Bliss in Cape Town, 1921
I done find Jim in dockyard lyin on shed floor.
He look scare, I close door gentle. No worry, I say,
I call Bliss, an I kiss him rose flower mouth.
Pleasure sailor that my job, but this diffrent.
I only fourteen, rember, he fifteen, sixteen most.
Old sailor done rape him cabin boy every day, he tell me,
so he jump ship. I like you yellow hair, I say.
I bring him string beans an a pear from my step-daddy plot,
cassava an rice from ship I work nights,
a mango, a plum an a small pickle fish one day.
He love Table Mountain peek upside lille window
wile we eat an laugh lot, roll round. Oh Bliss!
he say, Marry me, then you not do this nice thing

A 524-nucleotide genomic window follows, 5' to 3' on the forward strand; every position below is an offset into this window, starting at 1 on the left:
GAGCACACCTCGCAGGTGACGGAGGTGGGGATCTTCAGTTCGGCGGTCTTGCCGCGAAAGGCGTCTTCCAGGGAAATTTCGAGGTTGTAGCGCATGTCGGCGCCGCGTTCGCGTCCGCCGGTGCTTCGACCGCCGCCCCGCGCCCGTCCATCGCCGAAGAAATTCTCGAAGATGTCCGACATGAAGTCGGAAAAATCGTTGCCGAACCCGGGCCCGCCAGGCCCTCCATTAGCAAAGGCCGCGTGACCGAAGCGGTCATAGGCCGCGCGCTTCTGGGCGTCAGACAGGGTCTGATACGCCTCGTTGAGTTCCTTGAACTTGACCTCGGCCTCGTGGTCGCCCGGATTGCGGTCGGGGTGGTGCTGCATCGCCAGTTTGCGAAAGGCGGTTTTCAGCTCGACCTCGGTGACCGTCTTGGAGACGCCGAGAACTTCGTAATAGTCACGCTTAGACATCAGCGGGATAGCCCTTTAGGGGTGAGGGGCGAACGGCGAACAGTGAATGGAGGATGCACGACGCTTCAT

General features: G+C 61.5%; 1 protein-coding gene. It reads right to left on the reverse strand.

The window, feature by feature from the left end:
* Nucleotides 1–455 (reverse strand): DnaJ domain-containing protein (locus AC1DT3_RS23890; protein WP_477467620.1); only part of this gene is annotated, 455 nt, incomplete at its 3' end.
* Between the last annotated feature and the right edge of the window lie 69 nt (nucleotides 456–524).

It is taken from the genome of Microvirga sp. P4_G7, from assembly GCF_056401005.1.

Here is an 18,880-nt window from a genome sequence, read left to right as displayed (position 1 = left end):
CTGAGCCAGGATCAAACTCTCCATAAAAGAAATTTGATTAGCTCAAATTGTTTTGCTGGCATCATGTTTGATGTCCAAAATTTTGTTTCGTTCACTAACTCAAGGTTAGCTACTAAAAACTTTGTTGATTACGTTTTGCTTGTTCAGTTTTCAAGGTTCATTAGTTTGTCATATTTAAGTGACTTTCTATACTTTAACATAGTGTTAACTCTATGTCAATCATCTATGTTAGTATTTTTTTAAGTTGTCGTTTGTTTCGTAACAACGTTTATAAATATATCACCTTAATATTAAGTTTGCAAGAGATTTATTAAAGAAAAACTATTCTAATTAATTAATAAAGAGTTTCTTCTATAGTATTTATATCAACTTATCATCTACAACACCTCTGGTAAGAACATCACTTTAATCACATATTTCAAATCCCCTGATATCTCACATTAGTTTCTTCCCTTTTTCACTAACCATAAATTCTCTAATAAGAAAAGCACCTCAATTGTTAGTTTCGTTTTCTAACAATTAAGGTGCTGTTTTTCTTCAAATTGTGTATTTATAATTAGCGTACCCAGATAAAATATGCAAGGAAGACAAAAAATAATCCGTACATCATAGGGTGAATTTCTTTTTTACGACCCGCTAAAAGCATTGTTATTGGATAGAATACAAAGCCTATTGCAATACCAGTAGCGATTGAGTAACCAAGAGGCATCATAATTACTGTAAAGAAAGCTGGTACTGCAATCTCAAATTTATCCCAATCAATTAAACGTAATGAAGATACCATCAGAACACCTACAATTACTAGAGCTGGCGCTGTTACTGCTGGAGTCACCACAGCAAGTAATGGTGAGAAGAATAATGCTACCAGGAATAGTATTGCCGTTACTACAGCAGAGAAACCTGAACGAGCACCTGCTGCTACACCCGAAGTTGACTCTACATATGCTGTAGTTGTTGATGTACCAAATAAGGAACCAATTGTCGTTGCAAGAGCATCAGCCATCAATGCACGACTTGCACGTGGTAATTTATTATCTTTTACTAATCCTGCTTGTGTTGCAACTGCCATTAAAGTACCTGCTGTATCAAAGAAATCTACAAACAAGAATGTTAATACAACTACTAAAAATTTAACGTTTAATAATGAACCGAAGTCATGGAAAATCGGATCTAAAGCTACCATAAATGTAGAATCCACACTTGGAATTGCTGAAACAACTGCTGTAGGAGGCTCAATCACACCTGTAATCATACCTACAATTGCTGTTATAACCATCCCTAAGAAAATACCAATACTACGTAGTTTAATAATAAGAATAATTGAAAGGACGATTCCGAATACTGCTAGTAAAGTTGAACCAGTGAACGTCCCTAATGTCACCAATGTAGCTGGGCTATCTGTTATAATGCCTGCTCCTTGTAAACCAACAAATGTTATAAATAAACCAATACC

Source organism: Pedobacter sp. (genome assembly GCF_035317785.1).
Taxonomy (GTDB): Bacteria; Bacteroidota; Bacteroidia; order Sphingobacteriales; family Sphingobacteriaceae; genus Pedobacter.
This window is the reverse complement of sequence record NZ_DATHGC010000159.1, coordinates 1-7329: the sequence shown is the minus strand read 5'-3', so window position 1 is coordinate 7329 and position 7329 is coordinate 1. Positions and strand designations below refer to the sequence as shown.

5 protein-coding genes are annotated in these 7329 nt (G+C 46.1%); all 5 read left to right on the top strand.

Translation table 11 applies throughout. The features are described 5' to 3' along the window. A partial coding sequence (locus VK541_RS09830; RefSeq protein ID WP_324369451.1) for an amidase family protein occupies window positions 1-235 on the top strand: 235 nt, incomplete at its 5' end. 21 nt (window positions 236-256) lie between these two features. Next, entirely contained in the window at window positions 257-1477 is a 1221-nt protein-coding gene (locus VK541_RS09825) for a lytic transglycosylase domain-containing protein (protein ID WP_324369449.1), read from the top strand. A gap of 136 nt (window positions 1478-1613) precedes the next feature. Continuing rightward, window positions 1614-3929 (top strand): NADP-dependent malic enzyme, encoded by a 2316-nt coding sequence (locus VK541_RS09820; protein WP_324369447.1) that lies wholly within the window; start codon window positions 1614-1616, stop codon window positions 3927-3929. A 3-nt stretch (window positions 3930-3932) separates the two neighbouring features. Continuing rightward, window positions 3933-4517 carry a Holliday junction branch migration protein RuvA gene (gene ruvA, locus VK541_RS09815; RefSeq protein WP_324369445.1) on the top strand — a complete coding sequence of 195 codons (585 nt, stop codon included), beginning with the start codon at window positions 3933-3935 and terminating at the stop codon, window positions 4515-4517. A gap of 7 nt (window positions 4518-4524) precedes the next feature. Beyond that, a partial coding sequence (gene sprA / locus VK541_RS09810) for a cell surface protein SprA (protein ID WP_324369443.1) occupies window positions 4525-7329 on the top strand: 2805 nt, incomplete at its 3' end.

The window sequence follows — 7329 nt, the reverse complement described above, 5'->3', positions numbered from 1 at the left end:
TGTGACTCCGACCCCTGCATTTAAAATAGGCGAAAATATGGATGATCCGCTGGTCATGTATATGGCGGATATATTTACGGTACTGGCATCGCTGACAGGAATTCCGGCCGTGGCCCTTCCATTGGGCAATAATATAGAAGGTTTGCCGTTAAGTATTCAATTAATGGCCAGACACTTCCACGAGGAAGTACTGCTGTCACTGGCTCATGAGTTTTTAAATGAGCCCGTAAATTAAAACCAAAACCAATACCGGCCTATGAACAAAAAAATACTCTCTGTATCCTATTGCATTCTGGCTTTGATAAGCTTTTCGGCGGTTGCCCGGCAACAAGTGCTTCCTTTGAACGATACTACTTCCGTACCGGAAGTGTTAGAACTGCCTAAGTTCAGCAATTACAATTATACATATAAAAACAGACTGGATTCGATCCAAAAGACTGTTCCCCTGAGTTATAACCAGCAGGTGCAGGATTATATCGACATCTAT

with bad men you not love — never gain.
You mad sugarbush, No! I say an throw him white arm far way.
You desert ship, you got no right, no pass. Law here hang you.
Liberty Belle she in dock an I know she sail tonight. You go.
Soon as dark Jim an me we go quiet from shed we lay.
Crew on waterfront all busy, all girls an boys they say bye-bye.
Jim he fly like mosquito round me, here, there, he kiss me.
Then short time hush, him sweet head in Bliss black hands.
Up gang plank he zig zag. Gone.
M. J. Oliver obtained a first degree in Fine Art at Reading University followed by an MA at Falmouth University. She has lectured and exhibited widely in Scotland and England. She began writing seriously in 2005 and has been successful in several competitions, including Excel For Charity’s Africa Prisons Project Poetry Competition, 2013, in which she was Highly Commended. She lives in Cornwall and is currently writing a novel set in Canada during the 1930s.